I have picked a couple of examples which I think are particularly striking and must have had a huge effect when they were first seen in the 1860’s.  Prior to this, the brutality of war had been depicted in paintings and drawings and of course literature.  An immediate and powerful example that jumps to mind are the series of Etchings made by Goya ‘The Disasters of War’ made in the 1810’s depicting the horrors and brutality of the Peninsular War.

But Brady’s images, being photographs and what was then considered a very new and accurate technology, must have been quite shocking.

Mathew Brady - Battle of Antietam 1863

Mathew Brady - Battle of Gettysburg

Of Course, the legacy of these early documenters has continued and we are now subjected to countless images of war and conflict – perhaps to the extent that some level of desensitisation has happened in respect of some of the material offered for consumption.  Interestingly, part of the most recent war in Iraq, was the media and propaganda war that happened in our own front rooms.  For the first time journalists were placed with troops, they received daily briefings and the military approach to the media was inclusive and of course controlling.  We got first hand, battle front images – but of course this imagery was heavily controlled, censored and monitored by the military press machine.


With all this in mind, the two images i happened across last week really stood out for me.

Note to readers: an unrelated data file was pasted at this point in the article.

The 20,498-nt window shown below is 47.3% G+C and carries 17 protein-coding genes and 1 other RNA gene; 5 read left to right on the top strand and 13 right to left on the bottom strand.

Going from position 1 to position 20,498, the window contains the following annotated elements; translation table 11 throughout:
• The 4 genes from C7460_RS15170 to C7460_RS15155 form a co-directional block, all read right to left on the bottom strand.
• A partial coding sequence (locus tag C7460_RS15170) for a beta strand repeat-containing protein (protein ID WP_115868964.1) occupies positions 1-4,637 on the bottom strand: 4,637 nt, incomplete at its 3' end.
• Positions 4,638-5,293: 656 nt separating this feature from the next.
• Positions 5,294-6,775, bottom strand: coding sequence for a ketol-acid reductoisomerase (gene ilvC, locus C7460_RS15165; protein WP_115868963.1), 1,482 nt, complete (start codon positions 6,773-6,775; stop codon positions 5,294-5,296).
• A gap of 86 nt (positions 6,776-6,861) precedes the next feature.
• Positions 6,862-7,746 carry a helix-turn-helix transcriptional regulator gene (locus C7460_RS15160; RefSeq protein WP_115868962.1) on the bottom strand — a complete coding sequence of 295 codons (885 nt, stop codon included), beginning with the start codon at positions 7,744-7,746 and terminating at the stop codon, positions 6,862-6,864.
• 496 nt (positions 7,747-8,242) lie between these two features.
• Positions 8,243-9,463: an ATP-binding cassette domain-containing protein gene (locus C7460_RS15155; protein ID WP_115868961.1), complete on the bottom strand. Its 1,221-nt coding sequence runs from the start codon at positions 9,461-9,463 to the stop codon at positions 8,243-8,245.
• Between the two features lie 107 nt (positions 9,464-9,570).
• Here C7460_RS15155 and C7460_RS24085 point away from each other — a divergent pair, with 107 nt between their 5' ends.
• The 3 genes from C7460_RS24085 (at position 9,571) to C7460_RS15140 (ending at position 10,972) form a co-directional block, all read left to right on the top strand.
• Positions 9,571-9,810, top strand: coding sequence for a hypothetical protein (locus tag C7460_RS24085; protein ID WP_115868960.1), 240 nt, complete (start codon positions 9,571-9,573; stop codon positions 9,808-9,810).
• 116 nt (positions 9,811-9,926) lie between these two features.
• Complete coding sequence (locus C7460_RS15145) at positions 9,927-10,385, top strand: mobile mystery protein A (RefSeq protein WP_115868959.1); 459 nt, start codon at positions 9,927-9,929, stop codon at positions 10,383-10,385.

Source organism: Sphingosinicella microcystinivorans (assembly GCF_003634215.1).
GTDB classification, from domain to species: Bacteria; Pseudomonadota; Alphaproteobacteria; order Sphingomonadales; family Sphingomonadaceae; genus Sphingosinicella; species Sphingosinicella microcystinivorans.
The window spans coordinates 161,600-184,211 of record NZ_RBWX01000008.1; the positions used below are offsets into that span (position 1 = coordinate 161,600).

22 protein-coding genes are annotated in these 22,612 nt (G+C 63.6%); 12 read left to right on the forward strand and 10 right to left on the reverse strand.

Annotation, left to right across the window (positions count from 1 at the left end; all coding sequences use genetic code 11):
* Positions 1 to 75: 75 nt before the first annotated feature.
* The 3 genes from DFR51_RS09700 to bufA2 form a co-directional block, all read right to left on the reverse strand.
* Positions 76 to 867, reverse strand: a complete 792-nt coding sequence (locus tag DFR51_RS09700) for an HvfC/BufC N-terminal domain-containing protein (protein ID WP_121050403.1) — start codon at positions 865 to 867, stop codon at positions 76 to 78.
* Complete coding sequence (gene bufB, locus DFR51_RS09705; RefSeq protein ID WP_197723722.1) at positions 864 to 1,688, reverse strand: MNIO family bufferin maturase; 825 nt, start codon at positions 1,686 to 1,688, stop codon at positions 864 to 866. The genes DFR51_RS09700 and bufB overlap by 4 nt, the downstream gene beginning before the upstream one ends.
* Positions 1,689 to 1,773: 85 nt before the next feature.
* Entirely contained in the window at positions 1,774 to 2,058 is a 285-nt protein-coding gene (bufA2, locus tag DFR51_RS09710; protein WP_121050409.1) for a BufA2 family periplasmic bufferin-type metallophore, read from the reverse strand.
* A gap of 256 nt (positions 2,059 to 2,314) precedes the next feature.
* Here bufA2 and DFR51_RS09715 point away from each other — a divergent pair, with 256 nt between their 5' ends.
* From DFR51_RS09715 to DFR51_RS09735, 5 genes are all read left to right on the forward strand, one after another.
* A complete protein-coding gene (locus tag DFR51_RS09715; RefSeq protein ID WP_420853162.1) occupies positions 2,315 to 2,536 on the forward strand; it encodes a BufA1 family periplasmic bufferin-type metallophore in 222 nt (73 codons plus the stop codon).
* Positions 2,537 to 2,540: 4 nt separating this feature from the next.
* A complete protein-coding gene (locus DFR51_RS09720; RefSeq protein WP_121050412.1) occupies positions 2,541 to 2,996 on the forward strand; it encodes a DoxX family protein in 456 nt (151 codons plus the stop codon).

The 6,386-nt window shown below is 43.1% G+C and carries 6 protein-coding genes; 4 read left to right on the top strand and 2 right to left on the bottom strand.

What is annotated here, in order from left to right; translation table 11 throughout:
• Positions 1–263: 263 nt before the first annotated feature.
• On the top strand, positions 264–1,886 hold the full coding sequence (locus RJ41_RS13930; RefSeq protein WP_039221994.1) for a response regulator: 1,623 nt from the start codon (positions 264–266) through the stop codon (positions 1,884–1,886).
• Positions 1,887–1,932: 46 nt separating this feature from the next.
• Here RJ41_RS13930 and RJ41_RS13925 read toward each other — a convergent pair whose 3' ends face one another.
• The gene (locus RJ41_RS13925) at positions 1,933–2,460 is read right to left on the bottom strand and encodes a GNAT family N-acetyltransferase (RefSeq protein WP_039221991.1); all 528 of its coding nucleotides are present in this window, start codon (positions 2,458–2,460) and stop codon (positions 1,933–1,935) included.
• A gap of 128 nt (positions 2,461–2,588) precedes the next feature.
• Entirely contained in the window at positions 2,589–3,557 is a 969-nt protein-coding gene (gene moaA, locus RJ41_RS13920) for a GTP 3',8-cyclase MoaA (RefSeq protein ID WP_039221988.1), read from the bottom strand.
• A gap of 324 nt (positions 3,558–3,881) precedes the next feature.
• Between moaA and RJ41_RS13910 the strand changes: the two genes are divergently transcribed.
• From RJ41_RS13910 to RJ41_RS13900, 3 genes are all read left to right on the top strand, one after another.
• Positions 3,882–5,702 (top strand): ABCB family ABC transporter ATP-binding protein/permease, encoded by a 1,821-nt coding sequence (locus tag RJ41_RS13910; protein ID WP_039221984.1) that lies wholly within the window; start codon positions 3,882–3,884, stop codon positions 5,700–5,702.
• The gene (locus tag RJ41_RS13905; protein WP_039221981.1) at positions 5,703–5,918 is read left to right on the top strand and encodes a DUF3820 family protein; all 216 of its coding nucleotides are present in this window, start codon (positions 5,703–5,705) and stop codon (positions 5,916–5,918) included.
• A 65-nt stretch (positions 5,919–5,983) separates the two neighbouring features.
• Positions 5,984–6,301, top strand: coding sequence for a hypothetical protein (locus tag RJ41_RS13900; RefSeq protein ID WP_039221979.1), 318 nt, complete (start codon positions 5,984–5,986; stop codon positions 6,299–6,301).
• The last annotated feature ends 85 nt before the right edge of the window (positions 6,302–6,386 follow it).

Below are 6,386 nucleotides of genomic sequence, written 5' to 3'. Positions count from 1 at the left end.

David Guttenfelder - Man In The Pink Boxers

First up is an image by David Guttenfelder, a Tokyo based Photographer who has worked for Associated Press for some time.  He was embedded as a photographer in Afghanistan and took this image in 2009 when the soldier scrambled from his sleep during a Taliban attack.

This image has been plastered all over America and indeed the UK, to the extent it is threatening to become an iconic image of the war.  For me, its power comes from the dichotomy of emotions it triggers.  First, you cannot help laugh when seeing the soldier in his bright red T-shirt and I Love NY boxers.  But a bit more consideration of the image and it is a stark reminder that those who are involved in a war are living with the realities day in day out.  I guess for us, at a distance from conflicts like Afghanistan, we can turn on and off the news and be reminded of what is going on at our discretion.  But for those involved – there is no such escape and duty calls whether in your pants or not!

Shaun Gladwell - Figure Firearm Study 2010

This image is somewhat different and is a production still from a film by the Australian artist film maker Shaun Gladwell.  The film is called Figure/Firearm study – but I have been unable to find much more information than that about it.

However, I think it is a great image – very striking and simple, but has a lot to say about conflict and again the realities of war.

Again this image is quite amusing, and suggestive of not only the boredom that must be experienced on a tour of duty, but also over time, how hard it must be to not become casual or flippant about one’s situation.

Sadly, I cannot find the whole film so not sure of the overall context, but thought his image on its own said a lot anyway.  It also reminded me of the film Jarhead – which I thought I would hate, but was actually a very cleverly executed film – again touching on the boredom of war and the desperation of those involved to be able to do something.